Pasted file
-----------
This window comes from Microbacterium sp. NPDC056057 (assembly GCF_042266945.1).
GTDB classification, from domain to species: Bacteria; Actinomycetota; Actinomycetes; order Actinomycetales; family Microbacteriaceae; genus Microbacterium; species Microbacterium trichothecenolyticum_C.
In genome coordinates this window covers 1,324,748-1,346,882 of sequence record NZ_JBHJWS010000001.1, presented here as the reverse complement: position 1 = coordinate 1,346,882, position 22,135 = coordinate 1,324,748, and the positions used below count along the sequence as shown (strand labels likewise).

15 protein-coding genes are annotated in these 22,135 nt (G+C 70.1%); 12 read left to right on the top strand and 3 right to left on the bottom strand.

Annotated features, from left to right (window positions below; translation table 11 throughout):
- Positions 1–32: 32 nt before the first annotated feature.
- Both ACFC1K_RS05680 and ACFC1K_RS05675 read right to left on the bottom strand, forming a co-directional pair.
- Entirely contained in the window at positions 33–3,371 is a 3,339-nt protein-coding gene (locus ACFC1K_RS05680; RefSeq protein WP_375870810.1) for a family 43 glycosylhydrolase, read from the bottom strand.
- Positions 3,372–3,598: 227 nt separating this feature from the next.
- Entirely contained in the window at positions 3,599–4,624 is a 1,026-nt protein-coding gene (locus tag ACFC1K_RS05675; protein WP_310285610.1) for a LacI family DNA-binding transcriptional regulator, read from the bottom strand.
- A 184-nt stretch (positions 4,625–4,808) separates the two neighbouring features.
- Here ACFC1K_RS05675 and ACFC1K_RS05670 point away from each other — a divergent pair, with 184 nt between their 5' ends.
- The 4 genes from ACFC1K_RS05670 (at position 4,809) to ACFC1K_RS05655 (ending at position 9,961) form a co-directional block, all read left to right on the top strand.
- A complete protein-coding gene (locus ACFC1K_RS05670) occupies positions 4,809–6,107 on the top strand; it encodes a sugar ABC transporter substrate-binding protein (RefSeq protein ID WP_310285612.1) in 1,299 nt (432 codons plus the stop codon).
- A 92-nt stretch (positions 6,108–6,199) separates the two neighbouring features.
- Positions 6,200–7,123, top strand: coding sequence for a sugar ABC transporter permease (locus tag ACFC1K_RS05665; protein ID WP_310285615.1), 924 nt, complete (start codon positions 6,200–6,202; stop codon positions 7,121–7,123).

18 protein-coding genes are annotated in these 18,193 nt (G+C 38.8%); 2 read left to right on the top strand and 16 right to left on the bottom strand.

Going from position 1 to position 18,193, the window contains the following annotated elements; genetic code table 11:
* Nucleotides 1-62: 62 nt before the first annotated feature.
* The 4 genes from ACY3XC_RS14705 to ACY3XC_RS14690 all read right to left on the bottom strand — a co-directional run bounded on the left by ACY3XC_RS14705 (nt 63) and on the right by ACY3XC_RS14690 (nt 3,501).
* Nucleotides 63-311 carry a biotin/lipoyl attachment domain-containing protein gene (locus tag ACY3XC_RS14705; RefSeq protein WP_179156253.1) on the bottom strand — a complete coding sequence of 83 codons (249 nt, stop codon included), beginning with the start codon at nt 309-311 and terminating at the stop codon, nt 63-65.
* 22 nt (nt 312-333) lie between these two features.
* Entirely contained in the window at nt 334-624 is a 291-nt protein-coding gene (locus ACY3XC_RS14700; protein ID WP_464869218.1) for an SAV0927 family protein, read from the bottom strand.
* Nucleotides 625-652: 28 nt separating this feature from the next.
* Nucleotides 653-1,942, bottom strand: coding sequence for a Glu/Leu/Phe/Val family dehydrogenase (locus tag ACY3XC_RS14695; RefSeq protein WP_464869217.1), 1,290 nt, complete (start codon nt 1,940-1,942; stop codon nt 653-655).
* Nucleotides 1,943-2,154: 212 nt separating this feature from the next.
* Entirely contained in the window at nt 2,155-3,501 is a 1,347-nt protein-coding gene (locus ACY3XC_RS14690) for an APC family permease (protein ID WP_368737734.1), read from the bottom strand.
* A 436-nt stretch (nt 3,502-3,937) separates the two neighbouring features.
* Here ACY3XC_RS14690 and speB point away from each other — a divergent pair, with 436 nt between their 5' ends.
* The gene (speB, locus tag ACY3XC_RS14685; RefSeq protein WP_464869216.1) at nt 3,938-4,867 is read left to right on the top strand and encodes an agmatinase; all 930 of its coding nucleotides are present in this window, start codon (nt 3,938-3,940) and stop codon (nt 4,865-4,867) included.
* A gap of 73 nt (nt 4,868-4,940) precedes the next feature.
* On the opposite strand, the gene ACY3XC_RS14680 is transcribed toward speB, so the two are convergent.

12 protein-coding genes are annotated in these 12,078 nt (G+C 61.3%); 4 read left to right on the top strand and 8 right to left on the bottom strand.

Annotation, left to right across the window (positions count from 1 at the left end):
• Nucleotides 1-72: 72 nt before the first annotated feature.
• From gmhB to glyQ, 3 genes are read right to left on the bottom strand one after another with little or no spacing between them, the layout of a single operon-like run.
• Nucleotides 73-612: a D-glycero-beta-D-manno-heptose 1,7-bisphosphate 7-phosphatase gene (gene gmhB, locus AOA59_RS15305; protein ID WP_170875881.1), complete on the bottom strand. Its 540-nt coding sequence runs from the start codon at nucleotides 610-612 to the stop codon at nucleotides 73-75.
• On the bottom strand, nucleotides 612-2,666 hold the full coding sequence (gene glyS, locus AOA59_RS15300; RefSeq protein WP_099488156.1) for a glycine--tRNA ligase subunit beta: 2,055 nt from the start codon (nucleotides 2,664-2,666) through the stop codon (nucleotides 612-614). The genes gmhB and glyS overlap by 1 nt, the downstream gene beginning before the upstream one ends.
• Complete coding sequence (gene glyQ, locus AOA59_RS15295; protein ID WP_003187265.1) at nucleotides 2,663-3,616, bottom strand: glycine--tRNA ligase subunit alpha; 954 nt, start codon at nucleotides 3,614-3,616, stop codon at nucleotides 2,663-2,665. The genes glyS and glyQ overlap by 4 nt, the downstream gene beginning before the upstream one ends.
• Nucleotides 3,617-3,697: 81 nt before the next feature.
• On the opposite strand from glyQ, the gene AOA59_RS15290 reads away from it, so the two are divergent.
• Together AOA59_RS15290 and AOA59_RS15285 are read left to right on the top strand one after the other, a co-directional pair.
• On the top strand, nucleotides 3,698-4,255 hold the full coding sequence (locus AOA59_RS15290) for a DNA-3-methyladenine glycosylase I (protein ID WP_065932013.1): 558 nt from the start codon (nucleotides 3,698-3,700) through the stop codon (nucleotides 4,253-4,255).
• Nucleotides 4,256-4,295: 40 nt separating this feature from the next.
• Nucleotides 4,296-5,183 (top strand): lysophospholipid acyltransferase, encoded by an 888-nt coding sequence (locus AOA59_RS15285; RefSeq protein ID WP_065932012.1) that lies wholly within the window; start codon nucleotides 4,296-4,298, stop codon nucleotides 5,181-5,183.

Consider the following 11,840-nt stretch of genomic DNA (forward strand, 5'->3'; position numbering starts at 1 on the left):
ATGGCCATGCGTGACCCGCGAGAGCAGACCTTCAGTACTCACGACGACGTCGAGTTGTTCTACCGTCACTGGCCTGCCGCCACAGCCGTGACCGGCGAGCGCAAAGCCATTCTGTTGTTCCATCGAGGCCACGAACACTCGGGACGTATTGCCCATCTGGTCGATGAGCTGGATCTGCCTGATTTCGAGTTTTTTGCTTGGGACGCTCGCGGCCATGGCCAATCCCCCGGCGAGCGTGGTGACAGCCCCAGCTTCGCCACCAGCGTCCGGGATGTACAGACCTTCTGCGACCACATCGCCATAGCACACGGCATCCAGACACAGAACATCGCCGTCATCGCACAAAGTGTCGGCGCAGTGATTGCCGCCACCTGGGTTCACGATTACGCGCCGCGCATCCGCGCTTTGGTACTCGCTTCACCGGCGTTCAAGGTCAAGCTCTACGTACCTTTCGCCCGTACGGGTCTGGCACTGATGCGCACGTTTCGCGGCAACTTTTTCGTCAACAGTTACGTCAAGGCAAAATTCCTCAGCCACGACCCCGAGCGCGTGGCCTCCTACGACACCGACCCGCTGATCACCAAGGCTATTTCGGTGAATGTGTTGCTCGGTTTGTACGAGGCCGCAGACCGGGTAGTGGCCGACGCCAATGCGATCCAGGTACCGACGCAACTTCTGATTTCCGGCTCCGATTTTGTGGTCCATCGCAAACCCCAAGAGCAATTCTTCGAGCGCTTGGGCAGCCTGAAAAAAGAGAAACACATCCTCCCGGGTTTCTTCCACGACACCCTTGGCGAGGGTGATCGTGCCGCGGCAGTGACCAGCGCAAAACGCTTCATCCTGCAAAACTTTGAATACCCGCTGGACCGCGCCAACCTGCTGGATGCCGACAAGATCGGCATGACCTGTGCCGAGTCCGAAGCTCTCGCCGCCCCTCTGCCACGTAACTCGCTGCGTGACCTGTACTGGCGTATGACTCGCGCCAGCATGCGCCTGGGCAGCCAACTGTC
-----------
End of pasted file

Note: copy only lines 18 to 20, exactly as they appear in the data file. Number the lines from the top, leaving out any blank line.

Going from position 1 to position 18,193, the window contains the following annotated elements; genetic code table 11:
* Nucleotides 1-62: 62 nt before the first annotated feature.
* The 4 genes from ACY3XC_RS14705 to ACY3XC_RS14690 all read right to left on the bottom strand — a co-directional run bounded on the left by ACY3XC_RS14705 (nt 63) and on the right by ACY3XC_RS14690 (nt 3,501).